So without further ado, here is a list of 6 “Montessori-esque” toys that my one year old got for his birthday, and really seems to enjoy. Hopefully this list will be helpful to someone else out there who is trying to integrate Montessori into their one year old’s playtime, and doesn’t have an idea of where to start.
B. Toys Wooden Shape Sorter Hammering Bench, $9.99 from Target
This toy is great for fine motor skill development and shape discrimination. There are four shapes in this toy: three different cylinders, a rectangular prism, a triangular prism, and a hexagonal prism. Noah hasn’t quite grasped how to use the hammer on the shapes yet, but he loves matching them and inserting the shapes with his hands.
This puzzle has chunky knobs, perfect for little hands that are still developing fine motor skills. These wooden puzzles are so cute and a great way to introduce vocabulary! Noah can’t put the vehicles in their respective places yet, but he is at least trying. This is another toy for him to grow into.
3. Land of B. Wooden Puzzle, $7.99 from Target
Not quite as simple as the Montessori three-shape puzzle, but Noah had already mastered the single circle puzzle, and again, I was looking for something he could grow into. This puzzle is brightly colored, and can be used to teach shapes and colors. He has already mastered putting in the circle, star, and triangle pieces. Only the heart has been causing him frustration.
4. Priddy Books First Book of Colors Padded, $5.99 from Target
I am a book worm. I love to read, and buy WAY too many books for Noah. We have been reading together since before he was two months old. And being a Montessorian, I love that the Priddy Books have real images.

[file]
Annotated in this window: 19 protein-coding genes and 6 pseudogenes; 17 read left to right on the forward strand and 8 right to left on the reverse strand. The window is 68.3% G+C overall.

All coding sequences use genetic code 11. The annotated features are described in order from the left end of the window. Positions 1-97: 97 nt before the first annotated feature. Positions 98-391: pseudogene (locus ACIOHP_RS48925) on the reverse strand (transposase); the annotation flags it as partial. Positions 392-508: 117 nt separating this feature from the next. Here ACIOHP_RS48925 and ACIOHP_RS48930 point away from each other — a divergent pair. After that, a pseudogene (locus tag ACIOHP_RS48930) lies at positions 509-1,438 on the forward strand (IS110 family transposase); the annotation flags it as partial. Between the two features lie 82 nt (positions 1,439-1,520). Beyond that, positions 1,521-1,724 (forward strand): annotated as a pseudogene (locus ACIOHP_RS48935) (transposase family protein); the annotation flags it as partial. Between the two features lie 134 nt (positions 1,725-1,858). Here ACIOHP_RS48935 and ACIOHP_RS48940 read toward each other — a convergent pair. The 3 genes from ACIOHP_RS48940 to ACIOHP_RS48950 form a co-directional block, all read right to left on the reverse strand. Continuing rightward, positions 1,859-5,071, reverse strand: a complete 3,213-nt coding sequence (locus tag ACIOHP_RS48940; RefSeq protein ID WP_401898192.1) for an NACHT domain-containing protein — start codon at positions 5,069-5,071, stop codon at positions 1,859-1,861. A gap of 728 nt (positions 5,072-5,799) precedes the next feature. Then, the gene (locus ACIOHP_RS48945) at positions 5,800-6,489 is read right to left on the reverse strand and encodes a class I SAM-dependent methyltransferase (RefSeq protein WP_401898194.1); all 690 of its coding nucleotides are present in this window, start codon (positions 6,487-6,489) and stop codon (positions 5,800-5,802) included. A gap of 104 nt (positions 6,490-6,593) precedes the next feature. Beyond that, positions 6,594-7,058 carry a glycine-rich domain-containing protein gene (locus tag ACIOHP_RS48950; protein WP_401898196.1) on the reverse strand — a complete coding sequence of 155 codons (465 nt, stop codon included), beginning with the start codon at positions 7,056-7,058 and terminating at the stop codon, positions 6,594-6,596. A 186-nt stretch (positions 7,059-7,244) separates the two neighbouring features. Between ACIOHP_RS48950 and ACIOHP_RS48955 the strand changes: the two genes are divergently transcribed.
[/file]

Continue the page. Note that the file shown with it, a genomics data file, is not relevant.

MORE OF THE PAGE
5. Skip Hop Fox Print Explore and More Xylophone, $14.49 from Target
Yes, I know, this toy is made of plastic. But come on, how cute is the fox! I love Skip Hop products and Noah has had so much fun with this Xylophone. He loves musical instruments and this was a great addition to his collection. Plus, it has a string, so he loves to walk around pulling it behind him.
Noah is already walking, but these Radio Flyers are amazing for practicing those first steps. Noah loves to push things around and put objects into containers so this wagon is perfect for him. Many of the products I’ve put on this list focus on fine motor skill development, but this one is geared towards gross motor skills.
Disclaimer: I am not paid in any way to provide my opinions of these products. This list is simply for your information. As a first time mom, I have found myself researching “Montessori activities for ___” every time my son has gotten a month older. As a Montessori teacher and mom, these are the gifts my son received that I feel are most aligned with the Montessori philosophy.
They are educational, engaging, and promote the development of concentration. We have fun playing with them together, and so far they have provided many opportunities for learning.
I hope this list helps you in your search for toddler Montessori toys! I’m sure we will be exploring many more products in the near future, and I can’t wait to share them with you!